Guest Article: Die for Me

I’m normally a very cautious player.  Beyond cautious, really; I can usually be found flitting nervously between neurotic and obsessive, with occasional forays into outright paralysis.  In FPS games I always keep my health and ammo topped off as much as humanly possible, and I quickload so frequently I may as well be playing Prince of Persia.

It’s not limited to any one genre, either.  Any RTS match against the computer will end with hundreds of enemy units dead, no more than a dozen casualties on my own side, and well over three hours of game time passed; I never attack until I’ve amassed an absolutely overwhelming force.  I don’t even touch the multiplayer most of the time, because I know I might lose.  Any RPG I play will quickly accumulate a massive archive of save files, one placed just before every decision I have to make—just in case I decide, after thirty or so hours of world-saving, that I would have been better off buying the Amulet of Herpes Resistance over the +3 Death Spork back when I was level 2.

Just in case.

Totally worth the herpes.

I might have been this way forever, but there was one game that finally showed me the joy of carelessness.

Half-Life 2 has these annoying critters called antlions, which spend a good portion of the game trying to kill you.  Then, once your hatred of them has had ample time to fester, the game flips them over to your side and gives you the ability to control them.  So it was that I found myself outside the front entrance of a Combine prison fortress with four of them following me around, ready to die at my command.  I may have hated them, but they were still a necessary resource, and I resolved to keep the four of them alive as long as possible—so I was a little distraught when I made a stupid mistake and got one killed before I’d even begun the full assault.

But within seconds, another one burrowed up from the ground to take the place of its comrade.  My hand froze over the quickload button.  Overtaken by curiosity, I took a hesitant step toward this newcomer and prodded it with my crowbar.  It squealed, but did not fight back.  I hit it again, more confidently this time, and it exploded in a shower of giblets.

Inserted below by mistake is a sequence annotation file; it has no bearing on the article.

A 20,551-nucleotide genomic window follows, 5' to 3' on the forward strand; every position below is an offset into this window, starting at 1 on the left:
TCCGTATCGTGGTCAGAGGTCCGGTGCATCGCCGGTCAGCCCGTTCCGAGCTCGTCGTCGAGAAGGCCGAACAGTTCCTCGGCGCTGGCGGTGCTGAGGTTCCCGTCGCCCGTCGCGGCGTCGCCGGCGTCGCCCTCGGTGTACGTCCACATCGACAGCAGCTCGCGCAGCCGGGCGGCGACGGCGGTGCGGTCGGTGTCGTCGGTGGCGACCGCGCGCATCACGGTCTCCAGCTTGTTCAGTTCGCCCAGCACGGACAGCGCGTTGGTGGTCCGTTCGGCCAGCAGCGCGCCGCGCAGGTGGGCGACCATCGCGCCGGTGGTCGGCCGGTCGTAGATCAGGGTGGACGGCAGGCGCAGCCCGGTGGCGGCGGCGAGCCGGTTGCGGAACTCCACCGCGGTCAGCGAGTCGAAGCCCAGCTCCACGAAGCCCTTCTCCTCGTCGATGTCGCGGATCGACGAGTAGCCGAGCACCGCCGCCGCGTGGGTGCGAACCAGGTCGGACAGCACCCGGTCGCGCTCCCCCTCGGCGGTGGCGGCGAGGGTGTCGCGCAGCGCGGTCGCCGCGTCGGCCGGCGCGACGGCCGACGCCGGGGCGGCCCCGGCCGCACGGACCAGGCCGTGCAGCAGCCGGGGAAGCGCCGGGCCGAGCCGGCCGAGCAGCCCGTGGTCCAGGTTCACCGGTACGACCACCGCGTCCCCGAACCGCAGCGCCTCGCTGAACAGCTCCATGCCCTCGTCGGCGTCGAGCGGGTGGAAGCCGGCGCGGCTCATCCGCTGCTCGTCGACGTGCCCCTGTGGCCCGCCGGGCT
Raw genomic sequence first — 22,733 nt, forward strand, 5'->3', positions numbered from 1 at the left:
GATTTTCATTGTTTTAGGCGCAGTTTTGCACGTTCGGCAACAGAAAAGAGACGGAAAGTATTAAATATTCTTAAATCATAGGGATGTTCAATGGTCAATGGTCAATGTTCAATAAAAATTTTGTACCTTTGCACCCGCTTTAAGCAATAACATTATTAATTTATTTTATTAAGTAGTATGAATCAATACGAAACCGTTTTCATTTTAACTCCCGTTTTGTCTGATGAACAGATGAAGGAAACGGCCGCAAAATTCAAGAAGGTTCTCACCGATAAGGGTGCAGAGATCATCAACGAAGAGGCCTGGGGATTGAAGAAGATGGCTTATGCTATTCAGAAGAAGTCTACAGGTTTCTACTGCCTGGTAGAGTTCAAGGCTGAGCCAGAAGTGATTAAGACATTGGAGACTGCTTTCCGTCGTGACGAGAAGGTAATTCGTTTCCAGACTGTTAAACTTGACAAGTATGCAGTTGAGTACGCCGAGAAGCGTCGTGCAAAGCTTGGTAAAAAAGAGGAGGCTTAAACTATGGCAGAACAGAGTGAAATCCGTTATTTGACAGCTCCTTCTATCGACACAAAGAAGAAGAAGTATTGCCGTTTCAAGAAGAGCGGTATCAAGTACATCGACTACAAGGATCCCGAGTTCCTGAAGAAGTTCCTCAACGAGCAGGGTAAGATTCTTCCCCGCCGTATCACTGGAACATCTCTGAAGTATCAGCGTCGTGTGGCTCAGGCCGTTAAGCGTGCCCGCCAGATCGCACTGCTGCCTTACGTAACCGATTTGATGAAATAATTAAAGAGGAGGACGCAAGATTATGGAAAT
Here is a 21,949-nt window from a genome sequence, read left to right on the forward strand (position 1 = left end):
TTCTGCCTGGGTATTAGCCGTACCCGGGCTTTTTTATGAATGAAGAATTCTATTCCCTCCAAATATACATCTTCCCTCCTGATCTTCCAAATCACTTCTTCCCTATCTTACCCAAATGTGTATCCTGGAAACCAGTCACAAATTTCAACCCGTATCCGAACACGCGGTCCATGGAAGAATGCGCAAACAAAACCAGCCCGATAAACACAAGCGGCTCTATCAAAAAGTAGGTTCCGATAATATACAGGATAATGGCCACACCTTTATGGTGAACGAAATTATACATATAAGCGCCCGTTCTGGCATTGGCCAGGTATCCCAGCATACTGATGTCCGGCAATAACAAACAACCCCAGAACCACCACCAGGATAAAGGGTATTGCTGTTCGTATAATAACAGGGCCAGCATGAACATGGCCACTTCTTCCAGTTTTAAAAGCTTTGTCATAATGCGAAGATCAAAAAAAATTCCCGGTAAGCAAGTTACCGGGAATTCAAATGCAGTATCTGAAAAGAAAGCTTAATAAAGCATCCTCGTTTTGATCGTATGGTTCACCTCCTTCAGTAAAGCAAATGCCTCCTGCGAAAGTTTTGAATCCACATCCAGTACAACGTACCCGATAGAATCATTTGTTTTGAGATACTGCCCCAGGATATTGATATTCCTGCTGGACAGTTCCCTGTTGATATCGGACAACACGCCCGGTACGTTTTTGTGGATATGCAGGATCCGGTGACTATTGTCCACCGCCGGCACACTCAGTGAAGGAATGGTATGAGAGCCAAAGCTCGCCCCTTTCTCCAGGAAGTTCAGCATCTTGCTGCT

The other antlions didn’t even react; as bits of their slaughtered companion rolled away out of sight, yet another one rose up out of the ground almost immediately to replenish their ranks.  It scurried over to me and waited expectantly, looking for all the world like an obedient puppy.  Realization finally dawning, I felt a grin creep slowly over my face.

I had minions.

Up ahead of me was a heavily defended beach swarming with Combine, overlooked by sheer cliffs with fortified gun emplacements.  No way in hell was I going to go in by myself; this was WWII-era Normandy all over again.  Anyone attempting a frontal assault would be immediately shredded by automatic gunfire from six directions.

I know this, because I counted.  As I watched my antlions being shredded by automatic gunfire.

Go, my super bug Pokémon!

As wave after wave of my stupidly obedient companions was cut down by the merciless cliff guns, I quietly snuck up a path off to one side and lobbed a grenade into one of the gun emplacements.  Now they were only being shredded from five directions.  A few antlions were starting to push through; the enemy lines faltered for a moment, and then broke.  Silence descended on the beach as I took a moment to observe the many, many corpses of my fallen allies around me.

“That was totally awesome,” I declared, in somber recognition of the slain.  “I wanna do it again!”  Truly, my eyes had been opened to the unbridled delights of getting people killed.  Now wouldn’t it be great if I could do this sort of thing in other games?

Enter Starcraft.

No, not the sequel.  The original Starcraft, which I have been proudly sucking at since I was a kid.  And the reason I sucked, as I mentioned above, is that I took such good care of my units.  I would never send somebody to the front lines if they were likely to die, so I never even bothered with the weaker units like marines or zealots.  But after my antlion epiphany I made a point of revisiting the bottom of each race’s tech tree, and it was then that I discovered the lowly zergling.

You already know what a zergling is.  Anyone who has ever played Starcraft, talked about real-time strategy, or visited South Korea knows what a zergling is, but I want to take a second to put them in perspective for you: The weakest Terran unit—a marine—has genetically enhanced everything, swings around a high-powered machine gun like it’s a toy, and wears more body armor than the Master Chief.  These are the guys that often get brutally chewed up by larger units, most of which are described with such terms as “mountainous,” “biblical,” and “oh shit.”